Principles for Multi-Stakeholder Process (NTIA)
February 23, 2012
Civil society groups believe that protecting the online privacy of consumers is crucial to ensuring the availability, utility, and vitality of the Internet. For any approach to privacy to be meaningful, it must reflect fair information practices, including mechanisms to assure accountability. The US Department of Commerce is proposing a multi-stakeholder process for developing better applications of privacy principles. For the multi-stakeholder process to succeed, it must be representative of all stakeholders and must operate under procedures that are fair, transparent, and credible.
We believe the following baseline principles will provide the multi-stakeholder process the legitimacy it needs to succeed.
1. No multi-stakeholder process can succeed unless consumer representation is robust and reasonably balanced. Only consumer representatives can determine who speaks for consumers.
2. To the greatest extent practicable, the multi-stakeholder process should occur in the open with public sessions and public documents. All substantial decisions must be made in open sessions.
3. Any stakeholder may submit proposals and those proposals must be addressed and resolved within the consensus process.
4. Participants, but not necessarily observers, must specifically identify their employer and/or the group, industry, or organization whose interest they represent.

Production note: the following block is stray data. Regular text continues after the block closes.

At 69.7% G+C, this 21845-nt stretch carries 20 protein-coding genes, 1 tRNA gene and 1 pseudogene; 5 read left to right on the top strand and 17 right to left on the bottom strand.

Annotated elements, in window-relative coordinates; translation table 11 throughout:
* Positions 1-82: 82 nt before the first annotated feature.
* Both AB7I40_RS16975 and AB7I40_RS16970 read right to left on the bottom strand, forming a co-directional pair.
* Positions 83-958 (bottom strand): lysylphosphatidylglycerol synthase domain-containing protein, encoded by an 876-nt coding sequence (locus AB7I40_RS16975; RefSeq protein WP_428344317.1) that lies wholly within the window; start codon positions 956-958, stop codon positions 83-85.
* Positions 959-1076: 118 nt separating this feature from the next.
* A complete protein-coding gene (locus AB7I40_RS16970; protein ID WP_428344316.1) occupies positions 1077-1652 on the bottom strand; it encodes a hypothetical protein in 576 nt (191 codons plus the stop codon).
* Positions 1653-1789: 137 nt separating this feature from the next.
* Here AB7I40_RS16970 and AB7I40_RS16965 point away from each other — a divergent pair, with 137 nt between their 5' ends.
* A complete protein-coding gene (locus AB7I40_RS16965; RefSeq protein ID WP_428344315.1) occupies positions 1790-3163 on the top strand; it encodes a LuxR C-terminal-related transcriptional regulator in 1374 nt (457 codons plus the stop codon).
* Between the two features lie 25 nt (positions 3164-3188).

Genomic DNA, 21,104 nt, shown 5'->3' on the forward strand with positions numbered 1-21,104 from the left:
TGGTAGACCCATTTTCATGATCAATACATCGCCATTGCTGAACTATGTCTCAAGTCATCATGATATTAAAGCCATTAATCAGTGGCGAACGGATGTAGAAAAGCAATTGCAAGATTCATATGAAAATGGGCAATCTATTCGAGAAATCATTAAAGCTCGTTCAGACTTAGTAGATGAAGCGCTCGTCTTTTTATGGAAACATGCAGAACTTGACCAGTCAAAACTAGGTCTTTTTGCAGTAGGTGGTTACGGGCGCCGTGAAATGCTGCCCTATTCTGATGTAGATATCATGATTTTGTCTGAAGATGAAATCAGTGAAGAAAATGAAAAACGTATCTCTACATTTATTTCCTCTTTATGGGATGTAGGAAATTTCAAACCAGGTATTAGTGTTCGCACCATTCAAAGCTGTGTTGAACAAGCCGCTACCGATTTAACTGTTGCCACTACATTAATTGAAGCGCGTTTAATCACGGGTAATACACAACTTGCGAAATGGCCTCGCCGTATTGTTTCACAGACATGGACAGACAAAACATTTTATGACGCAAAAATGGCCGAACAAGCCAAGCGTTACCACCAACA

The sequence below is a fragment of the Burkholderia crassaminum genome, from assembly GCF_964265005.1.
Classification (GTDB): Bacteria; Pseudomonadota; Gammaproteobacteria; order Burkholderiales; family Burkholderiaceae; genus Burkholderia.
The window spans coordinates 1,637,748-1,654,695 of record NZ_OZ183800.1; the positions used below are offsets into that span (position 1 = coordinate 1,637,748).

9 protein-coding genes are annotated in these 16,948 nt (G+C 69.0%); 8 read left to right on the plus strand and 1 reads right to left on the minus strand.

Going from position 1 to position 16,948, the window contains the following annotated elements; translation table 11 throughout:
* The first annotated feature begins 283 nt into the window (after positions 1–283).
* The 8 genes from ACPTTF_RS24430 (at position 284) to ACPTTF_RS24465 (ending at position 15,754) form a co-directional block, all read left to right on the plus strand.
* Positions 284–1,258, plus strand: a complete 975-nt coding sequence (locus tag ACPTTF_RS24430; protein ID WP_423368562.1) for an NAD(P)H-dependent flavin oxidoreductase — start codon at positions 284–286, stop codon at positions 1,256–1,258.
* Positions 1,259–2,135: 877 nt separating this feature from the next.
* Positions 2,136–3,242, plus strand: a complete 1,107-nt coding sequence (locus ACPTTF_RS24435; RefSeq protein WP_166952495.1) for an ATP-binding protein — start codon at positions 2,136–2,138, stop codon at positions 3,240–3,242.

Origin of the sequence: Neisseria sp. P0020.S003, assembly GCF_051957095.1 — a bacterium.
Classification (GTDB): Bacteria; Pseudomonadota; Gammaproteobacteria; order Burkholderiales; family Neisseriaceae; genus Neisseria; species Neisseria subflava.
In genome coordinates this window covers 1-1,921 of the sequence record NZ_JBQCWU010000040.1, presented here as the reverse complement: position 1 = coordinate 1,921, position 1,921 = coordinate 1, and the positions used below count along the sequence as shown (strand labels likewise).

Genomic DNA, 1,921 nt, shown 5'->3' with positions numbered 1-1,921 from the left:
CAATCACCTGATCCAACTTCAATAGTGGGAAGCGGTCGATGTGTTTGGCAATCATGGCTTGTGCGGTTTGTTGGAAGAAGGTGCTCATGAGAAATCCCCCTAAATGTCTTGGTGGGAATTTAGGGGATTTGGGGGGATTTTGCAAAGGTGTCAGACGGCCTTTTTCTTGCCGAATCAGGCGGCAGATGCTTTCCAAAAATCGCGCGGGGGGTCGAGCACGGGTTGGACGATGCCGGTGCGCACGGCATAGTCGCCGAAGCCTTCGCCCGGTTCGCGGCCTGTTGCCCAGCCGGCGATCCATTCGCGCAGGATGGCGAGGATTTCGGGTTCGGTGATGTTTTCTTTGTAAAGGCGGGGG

5. There must be a fair opportunity for public engagement at all levels of the stakeholder process. Stakeholders must be allowed to communicate with members of their communities about the multi-stakeholder process in any way that the stakeholders see fit, including use of electronic processes such as web sites, social media, and other methods.
6. The formal publication of any consensus document or decision must include dissenting views and statements.
7. Decisions must be based on a fair and broad consensus among stakeholders rather than a majority vote by participants. The process should seek to resolve issues through open discussion, balance, mutual respect for different interests, and consensus.
8. A multi-stakeholder process needs to be fully informed by stakeholders from civil society. As such, in person meetings may only be scheduled if adequate resources are made available to facilitate in person participation by civil society. Otherwise, meetings may only be conducted electronically to facilitate equal participation by all stakeholders. Meeting locations must be chosen with robust input from civil society stakeholders.
9. All stakeholders must receive a copy of a draft document at least ten days prior to consideration or presentation of the document at any level of the stakeholder process.
10. At the end of 12 months or at any other time, civil society participants may decide to reevaluate the multi-stakeholder process and make recommendations for changes in rules, procedures, or process.
World Privacy Forum
American Civil Liberties Union
Center for Digital Democracy Consumer Action
Consumer Federation of America Consumers Union
Electronic Frontier Foundation
National Consumers League
Privacy Rights Clearinghouse
Publication date: February 23, 2012
Authors: Signatory organizations
The principles were created in a general consensus process under Chatham House Rules in several meetings beginning December 2011, and concluding Feb. 23, 2012. WPF led the meetings.